sudo nginx -t

Reload NGINX to apply the changes if there are no problems:

sudo systemctl restart nginx

FAQs to Secure Nginx with Let’s Encrypt on Debian 12

Why should I secure Nginx with Let's Encrypt on Debian 12? 

Securing Nginx with Let's Encrypt helps protect user data, build trust, and enhance website security while improving search engine rankings.

How do I obtain and install a Let's Encrypt SSL/TLS certificate for Nginx? 

The process involves requesting a certificate from Let's Encrypt and configuring Nginx to use it. Certbot automates these steps, making it easy to obtain and install certificates.

How can I verify if the certificate installation was successful? 

You can verify the successful installation by checking if your website displays a padlock icon in the browser's address bar, indicating a secure connection.

How often do I need to renew Let's Encrypt certificates? 

Let's Encrypt certificates are typically valid for 90 days. However, Certbot automates the renewal process to ensure your certificates remain up to date.

Can I secure multiple domains with a single Let's Encrypt certificate?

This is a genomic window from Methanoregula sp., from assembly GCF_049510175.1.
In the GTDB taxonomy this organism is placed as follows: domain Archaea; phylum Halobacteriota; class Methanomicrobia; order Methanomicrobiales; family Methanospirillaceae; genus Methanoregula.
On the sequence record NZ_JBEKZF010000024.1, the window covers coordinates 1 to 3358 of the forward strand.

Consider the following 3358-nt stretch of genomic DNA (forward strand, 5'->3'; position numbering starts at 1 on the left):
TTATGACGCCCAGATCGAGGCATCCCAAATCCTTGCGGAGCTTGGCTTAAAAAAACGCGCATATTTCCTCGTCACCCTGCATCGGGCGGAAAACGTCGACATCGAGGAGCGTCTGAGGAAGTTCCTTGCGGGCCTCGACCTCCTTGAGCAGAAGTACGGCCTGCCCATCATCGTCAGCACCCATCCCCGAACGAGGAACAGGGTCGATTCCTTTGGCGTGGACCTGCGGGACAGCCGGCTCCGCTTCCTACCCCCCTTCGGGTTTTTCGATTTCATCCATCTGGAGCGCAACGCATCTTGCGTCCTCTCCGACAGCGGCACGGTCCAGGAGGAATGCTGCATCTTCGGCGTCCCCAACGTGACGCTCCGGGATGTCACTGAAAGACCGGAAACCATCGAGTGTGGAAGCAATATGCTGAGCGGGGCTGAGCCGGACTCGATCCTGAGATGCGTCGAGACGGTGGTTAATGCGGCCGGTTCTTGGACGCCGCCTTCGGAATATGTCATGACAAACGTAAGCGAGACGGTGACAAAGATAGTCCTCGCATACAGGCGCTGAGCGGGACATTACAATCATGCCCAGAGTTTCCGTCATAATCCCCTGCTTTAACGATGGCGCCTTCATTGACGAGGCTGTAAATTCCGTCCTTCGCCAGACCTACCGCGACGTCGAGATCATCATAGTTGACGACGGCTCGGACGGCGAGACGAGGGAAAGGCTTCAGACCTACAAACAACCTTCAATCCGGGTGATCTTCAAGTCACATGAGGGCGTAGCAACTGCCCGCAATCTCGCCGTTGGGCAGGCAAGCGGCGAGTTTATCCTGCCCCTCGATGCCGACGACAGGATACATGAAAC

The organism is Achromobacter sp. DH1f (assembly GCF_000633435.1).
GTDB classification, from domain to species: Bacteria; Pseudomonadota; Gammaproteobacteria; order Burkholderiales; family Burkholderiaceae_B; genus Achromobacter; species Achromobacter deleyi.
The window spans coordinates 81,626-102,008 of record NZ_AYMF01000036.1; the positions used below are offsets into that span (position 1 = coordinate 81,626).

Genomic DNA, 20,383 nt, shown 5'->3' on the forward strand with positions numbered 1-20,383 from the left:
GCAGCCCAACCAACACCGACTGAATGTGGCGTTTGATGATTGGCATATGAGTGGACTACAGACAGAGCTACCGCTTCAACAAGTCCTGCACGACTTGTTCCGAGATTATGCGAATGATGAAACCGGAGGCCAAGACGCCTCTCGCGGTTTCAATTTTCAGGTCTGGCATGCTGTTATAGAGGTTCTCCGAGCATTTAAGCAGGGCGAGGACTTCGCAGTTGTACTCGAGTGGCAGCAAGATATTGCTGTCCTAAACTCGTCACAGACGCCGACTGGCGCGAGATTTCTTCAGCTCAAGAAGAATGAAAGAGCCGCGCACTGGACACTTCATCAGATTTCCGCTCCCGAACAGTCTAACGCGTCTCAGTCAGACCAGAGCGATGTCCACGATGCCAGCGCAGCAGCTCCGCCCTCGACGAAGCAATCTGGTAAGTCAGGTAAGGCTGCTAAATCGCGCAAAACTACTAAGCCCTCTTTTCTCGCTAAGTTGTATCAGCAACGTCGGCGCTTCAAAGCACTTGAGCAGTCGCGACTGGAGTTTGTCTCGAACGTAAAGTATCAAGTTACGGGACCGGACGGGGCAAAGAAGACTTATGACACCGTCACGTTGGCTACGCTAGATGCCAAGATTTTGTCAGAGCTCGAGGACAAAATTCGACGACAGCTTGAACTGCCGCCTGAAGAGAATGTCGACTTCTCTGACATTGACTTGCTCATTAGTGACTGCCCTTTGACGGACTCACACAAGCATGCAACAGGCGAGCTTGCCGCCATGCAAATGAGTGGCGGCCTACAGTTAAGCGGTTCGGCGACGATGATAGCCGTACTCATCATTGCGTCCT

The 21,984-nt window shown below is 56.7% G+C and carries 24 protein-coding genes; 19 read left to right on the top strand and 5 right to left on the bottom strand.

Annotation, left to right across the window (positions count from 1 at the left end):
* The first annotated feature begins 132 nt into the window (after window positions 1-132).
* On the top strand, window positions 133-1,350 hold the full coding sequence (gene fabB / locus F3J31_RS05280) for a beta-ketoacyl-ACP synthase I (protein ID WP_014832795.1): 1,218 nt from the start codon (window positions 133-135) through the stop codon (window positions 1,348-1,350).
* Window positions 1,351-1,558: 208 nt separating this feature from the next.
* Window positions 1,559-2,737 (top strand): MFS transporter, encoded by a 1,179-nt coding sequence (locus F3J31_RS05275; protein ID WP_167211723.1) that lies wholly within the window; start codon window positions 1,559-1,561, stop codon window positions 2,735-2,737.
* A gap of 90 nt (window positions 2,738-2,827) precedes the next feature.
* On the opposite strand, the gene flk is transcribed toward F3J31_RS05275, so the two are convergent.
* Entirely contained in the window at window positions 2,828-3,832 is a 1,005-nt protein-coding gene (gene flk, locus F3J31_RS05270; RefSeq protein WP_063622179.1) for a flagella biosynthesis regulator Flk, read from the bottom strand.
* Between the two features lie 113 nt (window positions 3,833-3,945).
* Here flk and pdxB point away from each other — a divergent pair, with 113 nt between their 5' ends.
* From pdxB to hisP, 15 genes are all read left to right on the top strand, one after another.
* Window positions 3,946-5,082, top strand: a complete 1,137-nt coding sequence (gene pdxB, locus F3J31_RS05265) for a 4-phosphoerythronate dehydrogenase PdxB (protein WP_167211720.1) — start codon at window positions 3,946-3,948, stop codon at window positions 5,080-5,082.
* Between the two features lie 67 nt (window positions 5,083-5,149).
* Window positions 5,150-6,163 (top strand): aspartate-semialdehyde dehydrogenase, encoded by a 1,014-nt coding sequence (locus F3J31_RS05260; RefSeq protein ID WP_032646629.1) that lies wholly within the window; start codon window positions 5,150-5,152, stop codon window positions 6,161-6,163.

Yes, Let's Encrypt allows you to secure multiple domains or subdomains with a single certificate, making it convenient for managing multiple websites.

Do Let's Encrypt certificates support wildcard domains? 

Yes, Let's Encrypt certificates support wildcard domains (*.example.com), allowing you to secure all subdomains under a specific domain with a single certificate.

Can I secure an Nginx reverse proxy with Let's Encrypt on Debian 12? 

Absolutely. Just like securing a regular Nginx server, you can use Certbot to obtain and install Let's Encrypt certificates for an Nginx reverse proxy.


We hope this tutorial helped you understand how to Secure Nginx with Let’s Encrypt on Debian 12.

If you have any queries, please leave a comment below, and we’ll be happy to respond to them for sure.